This review is my ongoing attempt to let teenagers know that science fiction is a great transitional genre from teen to adult books, since it has a lot of the same elements that make teen books appealing--humor, speculation, interesting relationships between people and other people and between people and their environments. Fuzzy Nation is a fun one--check it out!


Monday, February 6, 2017

Teen review: Not a romance!

How to Say Goodbye in Robot
by Natalie Standiford
Realistic fiction
Not part of a series
276 pages
Reading level: Mature high school students

Reviewed by Aaron Yang, grade 11


Beatrice moves to Baltimore, Maryland, after her father changes jobs. There, she meets Jonah, AKA Ghost Boy, who is a ghost-like kid, bullied throughout his entire life. She meets him during Assembly and they create a peculiar friendship, that has its ups and downs. Although Beatrice assumes Jonah is a weird type of person, as so many people tell her, she realizes that deep down, he is actually a really great guy to hang out with.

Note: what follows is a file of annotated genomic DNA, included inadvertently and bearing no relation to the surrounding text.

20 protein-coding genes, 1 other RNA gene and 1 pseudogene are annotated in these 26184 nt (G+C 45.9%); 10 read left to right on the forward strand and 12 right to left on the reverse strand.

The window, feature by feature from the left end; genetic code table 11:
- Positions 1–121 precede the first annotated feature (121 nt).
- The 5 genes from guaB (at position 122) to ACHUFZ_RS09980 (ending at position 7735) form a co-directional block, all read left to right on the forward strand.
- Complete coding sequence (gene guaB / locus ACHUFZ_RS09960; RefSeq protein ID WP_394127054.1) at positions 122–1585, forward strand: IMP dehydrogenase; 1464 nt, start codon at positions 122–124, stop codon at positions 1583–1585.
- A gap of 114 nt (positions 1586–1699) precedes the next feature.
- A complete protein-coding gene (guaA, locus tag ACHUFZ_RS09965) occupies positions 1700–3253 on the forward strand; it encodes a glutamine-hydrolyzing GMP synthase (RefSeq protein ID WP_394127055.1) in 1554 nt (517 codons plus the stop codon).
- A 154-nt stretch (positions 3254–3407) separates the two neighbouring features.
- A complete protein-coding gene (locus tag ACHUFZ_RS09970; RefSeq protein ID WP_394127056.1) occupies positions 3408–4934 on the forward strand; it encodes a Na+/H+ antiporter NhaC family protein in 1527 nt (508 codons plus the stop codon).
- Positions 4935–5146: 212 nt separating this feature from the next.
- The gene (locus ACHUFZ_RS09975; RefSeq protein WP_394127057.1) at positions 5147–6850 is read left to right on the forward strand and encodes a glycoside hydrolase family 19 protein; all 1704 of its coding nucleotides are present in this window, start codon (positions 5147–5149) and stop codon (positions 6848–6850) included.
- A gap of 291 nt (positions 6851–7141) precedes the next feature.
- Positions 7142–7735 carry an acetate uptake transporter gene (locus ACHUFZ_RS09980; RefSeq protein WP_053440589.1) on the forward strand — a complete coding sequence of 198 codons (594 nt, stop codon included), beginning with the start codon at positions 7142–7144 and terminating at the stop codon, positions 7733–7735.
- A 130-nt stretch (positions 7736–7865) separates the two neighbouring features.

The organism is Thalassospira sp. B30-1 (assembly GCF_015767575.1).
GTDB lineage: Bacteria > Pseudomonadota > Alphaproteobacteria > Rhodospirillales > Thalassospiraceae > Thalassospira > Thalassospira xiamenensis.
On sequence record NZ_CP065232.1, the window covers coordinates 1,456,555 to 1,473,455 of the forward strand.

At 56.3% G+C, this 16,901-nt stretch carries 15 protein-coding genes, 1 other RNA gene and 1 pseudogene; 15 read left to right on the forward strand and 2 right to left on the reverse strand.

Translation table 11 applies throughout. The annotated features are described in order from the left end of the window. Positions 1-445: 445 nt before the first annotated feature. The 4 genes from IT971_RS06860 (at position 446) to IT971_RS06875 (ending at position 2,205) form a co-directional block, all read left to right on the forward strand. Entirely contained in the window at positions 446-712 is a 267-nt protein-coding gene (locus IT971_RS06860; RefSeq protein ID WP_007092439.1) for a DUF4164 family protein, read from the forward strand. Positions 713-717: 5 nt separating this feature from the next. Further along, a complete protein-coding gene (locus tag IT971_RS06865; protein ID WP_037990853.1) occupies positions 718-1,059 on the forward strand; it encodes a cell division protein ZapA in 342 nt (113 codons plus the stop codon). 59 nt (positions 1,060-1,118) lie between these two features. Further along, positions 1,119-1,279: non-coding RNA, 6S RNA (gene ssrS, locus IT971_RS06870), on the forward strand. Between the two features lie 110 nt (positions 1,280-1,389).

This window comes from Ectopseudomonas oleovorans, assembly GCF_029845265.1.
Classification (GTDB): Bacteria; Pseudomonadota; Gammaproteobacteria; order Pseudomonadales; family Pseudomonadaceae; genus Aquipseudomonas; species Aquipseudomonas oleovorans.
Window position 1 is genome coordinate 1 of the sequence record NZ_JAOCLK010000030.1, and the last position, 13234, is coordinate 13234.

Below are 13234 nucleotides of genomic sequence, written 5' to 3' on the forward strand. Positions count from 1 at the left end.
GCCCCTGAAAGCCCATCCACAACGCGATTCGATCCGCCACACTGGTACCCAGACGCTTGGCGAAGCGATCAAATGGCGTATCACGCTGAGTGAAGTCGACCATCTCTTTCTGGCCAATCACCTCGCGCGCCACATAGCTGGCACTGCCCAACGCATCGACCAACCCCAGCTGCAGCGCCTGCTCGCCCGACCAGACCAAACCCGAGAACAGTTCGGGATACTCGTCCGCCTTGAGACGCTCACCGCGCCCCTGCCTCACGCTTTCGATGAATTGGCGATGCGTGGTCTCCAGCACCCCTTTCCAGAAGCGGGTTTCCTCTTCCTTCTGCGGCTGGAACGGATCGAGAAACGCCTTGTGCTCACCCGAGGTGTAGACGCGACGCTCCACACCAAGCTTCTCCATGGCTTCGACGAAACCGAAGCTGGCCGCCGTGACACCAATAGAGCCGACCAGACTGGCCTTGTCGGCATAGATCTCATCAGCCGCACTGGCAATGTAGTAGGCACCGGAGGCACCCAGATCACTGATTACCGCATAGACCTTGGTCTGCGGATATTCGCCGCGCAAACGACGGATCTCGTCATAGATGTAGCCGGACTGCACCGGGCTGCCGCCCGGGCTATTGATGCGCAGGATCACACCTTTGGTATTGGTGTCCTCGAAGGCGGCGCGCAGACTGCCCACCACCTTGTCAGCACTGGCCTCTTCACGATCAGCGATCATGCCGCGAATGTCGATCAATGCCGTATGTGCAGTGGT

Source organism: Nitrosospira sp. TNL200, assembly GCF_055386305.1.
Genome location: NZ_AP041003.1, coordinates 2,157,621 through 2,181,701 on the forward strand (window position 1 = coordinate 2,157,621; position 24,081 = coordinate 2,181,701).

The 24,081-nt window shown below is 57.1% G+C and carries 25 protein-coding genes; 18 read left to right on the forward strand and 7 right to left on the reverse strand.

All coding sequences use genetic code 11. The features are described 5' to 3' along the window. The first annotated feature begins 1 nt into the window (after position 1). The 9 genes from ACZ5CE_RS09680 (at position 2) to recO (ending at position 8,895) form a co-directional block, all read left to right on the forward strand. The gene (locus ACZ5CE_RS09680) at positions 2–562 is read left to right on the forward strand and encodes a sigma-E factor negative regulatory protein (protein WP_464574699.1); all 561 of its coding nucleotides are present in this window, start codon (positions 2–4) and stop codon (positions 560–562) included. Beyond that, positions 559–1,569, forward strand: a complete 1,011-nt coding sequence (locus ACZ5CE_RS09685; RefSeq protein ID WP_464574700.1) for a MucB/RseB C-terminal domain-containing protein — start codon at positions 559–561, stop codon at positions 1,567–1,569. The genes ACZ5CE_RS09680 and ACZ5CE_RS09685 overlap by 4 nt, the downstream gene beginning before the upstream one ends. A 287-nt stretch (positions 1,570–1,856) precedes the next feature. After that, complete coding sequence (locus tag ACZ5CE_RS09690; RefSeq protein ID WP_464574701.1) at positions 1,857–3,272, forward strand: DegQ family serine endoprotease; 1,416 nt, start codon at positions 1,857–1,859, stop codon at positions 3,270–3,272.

I love the way the author wrote the novel in a fascinating fashion. I am addicted to this type of novel and wished there was a sequel to this book because it left me hanging throughout the entirety of the novel. The writing style made me kept reading until the end. It's amazing to learn the lives of these two totally different teens, who have different perspectives about society. I would seriously recommend this book to fans of relationships, robots, and realistic fiction. I would give this book 5 stars out of 5, since I could not put it down until the end. Also, I would suggest that you not judge a book by its cover, because the cover of this novel looked really dull to me, but the story inside is really worth the time to read.


Editor's note: I made a point (in the headline) of saying that this book is NOT a romance, because the poor ratings it receives from some people is because that is what they are expecting, and then they are disappointed. This is a story of an unusual friendship that stays a friendship, but it's quirky and sad and interesting--give it a try! (And P.S., agreed about the cover--the book isn't set in the past, as far as I can tell, so why use a phone receiver on the cover that most teens would never have used? Weird.)